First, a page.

In my previous job (that I have left not so long ago), I was sending tickets to our customers in our internal tracking system and ended each with "Have a nice day". My boss politely informed me that sending good karma or positive emotions toward customers is not a part of our job or procedures for handling customer tickets and I should stop doing so.

I quit that job for various other reasons (this one was at far end of the list), but I still feel a bit uncomfortable thinking about that situation (I like to be nice) and I would like to know how to handle such situations in the future?

Were my messages inappropriate in the context of a professional communication?

  • 30
    Note that for UK and I suspect other non US speakers "Have a nice day" can be seen as being sarcastic and wishing you the opposite or just insincere.
    – mmmmmm
    Dec 2, 2015 at 21:01
  • 19
    You don't have to change your attitude to not include a message as instructed by by boss. And that is not forcing you to not be nice. In the future you should be more tolerant of instructions from your boss.
    – paparazzo
    Dec 2, 2015 at 21:09
  • 20
    in many cases the information you send to your customer in not compatible with ending your message that way, and in several cases it can be taken as a deliberate insult. (We won't be solving your problem for various reasons. Have a nice day!)
    – njzk2
    Dec 3, 2015 at 4:05
  • 21
    Stackexchange also has the rule that questions/answers should not include such things as "Hello" or "Have a nice day". This is not really about being "nice" but more of expectations. If I look at bugs in my bug tracking system, I really do not expect to see someone say "Have a wonderful day" or something like that. It's just not the right place for that.
    – Brandin
    Dec 3, 2015 at 7:25
  • 5
    Hi! How are you doing? I hope well, and that both your past and future endeavours have been successful as well. That is a lovely username you have. The reason for this in a business environment is usually to maximize the signal to noise ratio: you want to get a message across with a minimum of fluff to make future scanning/sorting/etc. more efficient. I hope you find this advise to be taken in the lighthearted spirit it was given, and that your day today-- and not just today, but all days in the future-- stand as a testament to a good, just, and successful life. Yours Truly, DigitalChris Dec 3, 2015 at 17:49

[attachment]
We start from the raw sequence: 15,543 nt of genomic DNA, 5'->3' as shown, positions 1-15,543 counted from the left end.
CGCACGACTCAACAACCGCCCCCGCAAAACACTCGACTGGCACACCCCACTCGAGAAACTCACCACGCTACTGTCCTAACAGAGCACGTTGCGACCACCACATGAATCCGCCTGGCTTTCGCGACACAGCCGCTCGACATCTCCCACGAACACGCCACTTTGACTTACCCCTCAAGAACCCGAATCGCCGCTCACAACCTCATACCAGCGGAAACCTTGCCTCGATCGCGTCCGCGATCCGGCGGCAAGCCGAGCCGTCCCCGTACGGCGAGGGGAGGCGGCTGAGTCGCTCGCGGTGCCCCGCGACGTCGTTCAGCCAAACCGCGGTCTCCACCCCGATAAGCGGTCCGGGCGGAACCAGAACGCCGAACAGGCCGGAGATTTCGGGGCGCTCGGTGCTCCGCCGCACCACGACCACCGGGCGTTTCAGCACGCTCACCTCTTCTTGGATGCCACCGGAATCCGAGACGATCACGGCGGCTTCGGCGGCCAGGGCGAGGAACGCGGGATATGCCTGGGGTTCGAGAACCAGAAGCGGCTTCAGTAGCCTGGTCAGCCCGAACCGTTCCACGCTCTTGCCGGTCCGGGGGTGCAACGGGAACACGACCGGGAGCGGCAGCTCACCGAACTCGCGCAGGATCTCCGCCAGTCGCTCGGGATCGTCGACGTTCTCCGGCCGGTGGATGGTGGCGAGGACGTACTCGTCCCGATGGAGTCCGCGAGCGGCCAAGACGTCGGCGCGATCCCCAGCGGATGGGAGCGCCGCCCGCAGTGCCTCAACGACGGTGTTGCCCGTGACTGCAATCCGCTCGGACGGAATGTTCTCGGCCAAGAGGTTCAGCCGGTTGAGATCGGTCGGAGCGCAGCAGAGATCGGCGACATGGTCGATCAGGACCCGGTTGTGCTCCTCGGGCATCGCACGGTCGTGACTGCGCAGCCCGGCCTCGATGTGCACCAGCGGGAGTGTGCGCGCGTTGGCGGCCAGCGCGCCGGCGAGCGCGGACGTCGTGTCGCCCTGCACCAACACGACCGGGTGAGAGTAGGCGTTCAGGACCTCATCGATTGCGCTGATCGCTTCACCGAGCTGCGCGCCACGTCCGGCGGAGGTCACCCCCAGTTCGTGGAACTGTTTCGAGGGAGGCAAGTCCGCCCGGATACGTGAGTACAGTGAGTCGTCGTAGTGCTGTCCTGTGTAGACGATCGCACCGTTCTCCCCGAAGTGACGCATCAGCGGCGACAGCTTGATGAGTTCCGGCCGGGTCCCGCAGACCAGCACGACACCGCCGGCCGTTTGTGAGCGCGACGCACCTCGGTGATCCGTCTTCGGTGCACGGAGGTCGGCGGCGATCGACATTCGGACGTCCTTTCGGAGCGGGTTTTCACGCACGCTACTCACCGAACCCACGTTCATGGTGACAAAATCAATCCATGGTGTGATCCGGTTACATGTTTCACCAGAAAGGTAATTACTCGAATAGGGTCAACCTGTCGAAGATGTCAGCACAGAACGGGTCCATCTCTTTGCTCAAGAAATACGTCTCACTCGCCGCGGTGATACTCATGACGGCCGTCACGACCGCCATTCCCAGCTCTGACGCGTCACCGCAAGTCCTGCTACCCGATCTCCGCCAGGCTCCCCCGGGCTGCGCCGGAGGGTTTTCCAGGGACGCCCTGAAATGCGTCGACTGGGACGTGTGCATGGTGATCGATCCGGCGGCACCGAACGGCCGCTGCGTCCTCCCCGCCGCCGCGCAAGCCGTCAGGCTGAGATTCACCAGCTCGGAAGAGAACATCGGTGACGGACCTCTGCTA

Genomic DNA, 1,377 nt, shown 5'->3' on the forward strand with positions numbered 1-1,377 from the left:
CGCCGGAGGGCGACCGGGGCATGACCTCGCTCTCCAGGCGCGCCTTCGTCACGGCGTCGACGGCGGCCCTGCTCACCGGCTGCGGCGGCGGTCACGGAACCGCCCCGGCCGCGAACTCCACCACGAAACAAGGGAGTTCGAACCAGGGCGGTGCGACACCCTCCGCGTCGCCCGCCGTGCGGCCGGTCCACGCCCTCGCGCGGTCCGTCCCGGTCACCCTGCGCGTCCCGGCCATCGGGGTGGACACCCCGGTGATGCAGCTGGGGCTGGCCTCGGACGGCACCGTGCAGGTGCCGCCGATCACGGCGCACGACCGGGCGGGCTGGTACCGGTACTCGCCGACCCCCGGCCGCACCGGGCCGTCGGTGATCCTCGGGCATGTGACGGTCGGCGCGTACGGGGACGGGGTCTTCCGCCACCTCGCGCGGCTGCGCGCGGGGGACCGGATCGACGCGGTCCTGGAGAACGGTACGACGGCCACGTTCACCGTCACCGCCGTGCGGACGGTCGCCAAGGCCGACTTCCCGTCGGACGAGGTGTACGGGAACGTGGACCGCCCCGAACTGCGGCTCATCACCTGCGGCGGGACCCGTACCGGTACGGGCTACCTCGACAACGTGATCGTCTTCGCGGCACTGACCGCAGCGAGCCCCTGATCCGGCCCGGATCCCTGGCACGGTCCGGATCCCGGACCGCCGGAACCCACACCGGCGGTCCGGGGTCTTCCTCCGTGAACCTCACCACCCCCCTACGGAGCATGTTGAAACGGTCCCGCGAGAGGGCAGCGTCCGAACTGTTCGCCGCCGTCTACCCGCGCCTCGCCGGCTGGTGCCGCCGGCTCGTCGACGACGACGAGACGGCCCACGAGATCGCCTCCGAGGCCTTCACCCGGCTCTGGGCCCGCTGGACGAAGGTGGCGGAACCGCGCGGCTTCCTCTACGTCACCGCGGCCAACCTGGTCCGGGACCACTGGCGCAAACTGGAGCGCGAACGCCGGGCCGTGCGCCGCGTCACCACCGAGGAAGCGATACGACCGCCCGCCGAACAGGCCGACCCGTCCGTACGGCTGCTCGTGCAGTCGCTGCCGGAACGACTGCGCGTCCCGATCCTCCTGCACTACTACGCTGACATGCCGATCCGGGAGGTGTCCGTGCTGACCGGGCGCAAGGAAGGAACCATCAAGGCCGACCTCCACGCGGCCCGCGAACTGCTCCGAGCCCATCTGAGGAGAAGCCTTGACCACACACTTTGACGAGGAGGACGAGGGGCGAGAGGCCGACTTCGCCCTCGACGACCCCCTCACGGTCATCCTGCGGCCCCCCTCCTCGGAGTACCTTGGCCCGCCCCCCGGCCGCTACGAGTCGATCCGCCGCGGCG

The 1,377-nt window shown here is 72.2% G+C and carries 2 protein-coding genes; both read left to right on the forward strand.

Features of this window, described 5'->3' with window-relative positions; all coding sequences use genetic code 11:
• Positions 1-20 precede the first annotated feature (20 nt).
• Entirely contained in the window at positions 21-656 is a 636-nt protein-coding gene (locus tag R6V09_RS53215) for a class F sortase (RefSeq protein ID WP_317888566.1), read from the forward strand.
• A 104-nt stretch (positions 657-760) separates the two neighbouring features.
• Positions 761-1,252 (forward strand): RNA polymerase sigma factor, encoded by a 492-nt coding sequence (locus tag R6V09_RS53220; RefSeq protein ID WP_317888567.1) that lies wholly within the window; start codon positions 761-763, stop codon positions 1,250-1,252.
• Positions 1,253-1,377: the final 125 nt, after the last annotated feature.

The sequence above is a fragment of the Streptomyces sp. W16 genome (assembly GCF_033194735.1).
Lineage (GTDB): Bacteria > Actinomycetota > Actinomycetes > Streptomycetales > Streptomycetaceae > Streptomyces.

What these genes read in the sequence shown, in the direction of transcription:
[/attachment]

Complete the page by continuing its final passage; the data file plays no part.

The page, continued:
5 Answers 5


While "Have a nice day!" can be a pleasant note on which to end an email, such comments are at best superfluous in a ticket tracking system.

Typically such a system should contain only critical information, and the entries should be both professional, and to the point.

A similar example are posts on this site. Answers and questions are meant to allow future readers to get the greatest amount of information in as concise a format as possible. Posts and questions are routinely edited to exclude things such as "thank you"s, or personal opinions, in order to keep the content as close to the facts as possible.

So - without having all the information - I would say that yes, your boss was within his rights to ask you to stop posting such messages in the ticketing system, and future bosses will likely do the same.

  • 24
    correct, it has no place in a ticket system, but even if it did, the boss can tell you to leave it out, He/she is the boss, they can also stipulate how they want you to start and end emails if it comes to that. This is fairly common in some places.
    – Kilisi
    Dec 2, 2015 at 20:37